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Gates Scholars Raise the Bar Students share their Gates Millennium Scholarship experiences

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Gates Scholars pose with Fanta Aw
Gates Scholars pose with Campus Life Vice President Fanta Aw after breakfast with President Burwell.

AU currently has 12 Gates Millennium Scholars Program (GMSP) recipients enrolled in classes. They have worked hard to create a community and make a name for themselves on campus.

GMSP was established in 1999 through a grant of more than $1 billion from the Bill & Melinda Gates Foundation. Since 2000, more than 20,000 students have been named Gates Scholars. Of those students, 54% are first-generation college students, with 14,677 completing their bachelor's degrees, according to GMSP.

"When I arrived at American University, I was excited to have the chance to meet with our AU Gates Scholars," AU President Sylvia Burwell said. "I sent a picture and note to Bill and Melinda Gates letting them know how their generosity not only changes lives, but the nation and the world through the leaders that this program produces."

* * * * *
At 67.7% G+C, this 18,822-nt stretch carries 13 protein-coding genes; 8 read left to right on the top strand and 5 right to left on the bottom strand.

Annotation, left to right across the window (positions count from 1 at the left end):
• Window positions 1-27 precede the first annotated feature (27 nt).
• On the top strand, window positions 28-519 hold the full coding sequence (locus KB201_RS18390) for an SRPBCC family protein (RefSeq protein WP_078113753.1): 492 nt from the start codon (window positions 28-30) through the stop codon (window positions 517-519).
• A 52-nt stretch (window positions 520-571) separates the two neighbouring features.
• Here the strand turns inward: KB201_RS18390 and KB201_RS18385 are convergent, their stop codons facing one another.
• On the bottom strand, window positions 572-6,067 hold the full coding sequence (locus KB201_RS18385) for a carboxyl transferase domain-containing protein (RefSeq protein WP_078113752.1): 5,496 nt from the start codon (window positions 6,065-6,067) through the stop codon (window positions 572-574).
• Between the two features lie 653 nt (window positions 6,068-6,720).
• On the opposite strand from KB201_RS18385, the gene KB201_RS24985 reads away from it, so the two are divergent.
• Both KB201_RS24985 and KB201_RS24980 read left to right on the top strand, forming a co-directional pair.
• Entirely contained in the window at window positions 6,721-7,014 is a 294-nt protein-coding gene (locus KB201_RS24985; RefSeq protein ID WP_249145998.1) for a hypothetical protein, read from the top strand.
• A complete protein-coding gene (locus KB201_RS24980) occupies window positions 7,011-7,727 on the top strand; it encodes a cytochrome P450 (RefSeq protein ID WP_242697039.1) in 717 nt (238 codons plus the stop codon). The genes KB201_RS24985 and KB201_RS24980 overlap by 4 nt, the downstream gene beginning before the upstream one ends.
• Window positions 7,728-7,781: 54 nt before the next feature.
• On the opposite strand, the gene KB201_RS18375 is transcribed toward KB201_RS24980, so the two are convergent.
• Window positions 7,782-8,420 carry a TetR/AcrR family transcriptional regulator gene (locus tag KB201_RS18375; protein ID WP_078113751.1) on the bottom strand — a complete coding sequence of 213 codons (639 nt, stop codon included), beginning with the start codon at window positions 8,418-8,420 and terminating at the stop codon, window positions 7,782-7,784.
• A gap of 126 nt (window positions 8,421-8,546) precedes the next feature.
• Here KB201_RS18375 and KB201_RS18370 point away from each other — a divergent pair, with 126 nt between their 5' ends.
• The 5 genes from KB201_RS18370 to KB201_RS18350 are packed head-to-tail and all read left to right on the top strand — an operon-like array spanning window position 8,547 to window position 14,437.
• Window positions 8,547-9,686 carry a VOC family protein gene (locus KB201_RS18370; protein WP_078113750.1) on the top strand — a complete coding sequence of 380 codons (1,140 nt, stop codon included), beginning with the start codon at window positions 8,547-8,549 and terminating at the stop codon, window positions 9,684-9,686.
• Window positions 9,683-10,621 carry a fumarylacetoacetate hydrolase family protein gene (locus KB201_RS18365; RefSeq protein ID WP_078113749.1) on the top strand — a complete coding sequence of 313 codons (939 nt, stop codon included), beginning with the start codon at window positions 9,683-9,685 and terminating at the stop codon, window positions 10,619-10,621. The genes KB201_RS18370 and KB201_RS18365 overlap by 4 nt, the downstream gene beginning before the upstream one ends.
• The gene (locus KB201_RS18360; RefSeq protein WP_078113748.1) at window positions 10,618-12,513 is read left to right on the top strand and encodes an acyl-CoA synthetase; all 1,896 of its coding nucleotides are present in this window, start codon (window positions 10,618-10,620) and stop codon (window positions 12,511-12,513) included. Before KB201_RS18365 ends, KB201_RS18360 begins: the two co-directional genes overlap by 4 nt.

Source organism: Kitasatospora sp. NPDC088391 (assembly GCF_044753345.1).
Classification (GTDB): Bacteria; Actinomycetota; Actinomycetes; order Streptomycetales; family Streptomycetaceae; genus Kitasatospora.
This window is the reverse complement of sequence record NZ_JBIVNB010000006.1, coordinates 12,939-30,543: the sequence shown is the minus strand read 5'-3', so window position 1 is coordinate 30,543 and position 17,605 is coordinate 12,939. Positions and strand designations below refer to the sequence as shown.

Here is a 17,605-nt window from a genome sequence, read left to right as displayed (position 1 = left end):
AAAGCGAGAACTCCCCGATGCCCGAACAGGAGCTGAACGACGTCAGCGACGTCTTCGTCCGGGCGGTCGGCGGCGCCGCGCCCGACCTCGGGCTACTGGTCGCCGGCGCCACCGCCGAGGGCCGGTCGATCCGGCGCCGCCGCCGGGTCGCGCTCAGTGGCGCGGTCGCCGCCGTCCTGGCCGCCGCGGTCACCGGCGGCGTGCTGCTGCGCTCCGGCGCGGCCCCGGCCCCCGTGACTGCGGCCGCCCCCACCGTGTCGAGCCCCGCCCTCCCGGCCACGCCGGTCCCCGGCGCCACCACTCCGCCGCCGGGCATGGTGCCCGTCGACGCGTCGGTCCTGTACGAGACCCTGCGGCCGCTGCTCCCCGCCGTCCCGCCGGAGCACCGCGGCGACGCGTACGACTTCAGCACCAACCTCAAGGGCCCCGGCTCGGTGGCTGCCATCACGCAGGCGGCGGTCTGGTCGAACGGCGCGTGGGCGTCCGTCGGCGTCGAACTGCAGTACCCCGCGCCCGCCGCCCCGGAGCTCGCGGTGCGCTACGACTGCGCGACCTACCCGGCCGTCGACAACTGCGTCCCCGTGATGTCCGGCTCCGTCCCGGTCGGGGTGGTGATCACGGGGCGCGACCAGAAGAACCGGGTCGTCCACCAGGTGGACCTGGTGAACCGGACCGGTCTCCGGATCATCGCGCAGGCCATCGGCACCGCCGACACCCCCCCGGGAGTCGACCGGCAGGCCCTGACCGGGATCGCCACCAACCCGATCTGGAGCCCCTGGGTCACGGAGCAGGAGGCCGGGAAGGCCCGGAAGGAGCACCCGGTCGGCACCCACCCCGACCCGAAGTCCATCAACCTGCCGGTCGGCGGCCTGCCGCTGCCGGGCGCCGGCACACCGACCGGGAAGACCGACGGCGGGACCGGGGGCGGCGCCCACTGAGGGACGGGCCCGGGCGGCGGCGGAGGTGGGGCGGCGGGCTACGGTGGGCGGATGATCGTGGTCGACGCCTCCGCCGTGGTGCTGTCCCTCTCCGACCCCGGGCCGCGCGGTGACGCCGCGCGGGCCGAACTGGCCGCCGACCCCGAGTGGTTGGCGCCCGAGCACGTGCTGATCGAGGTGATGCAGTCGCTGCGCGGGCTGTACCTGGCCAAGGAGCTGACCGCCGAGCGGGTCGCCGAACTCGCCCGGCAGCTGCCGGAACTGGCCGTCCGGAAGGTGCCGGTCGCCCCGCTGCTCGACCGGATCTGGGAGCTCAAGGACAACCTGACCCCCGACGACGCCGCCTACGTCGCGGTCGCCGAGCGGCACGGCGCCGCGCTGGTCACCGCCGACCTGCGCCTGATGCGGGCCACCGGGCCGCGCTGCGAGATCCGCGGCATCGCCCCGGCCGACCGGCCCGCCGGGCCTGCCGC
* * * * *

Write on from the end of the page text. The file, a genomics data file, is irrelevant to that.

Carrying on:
The aim of GMSP is "to promote academic excellence and provide an opportunity for outstanding minority students with significant financial need to reach their highest potential." AU's Gates Scholars are great examples of how this scholarship can open new doors.

Beginnings

To get to know a few of AU's Gates Scholars, first you need to know about their backgrounds, including family expectations and being first generation college students.

Yamillet Payano, Senior, Economics and Mathematics major, minor in Mandarin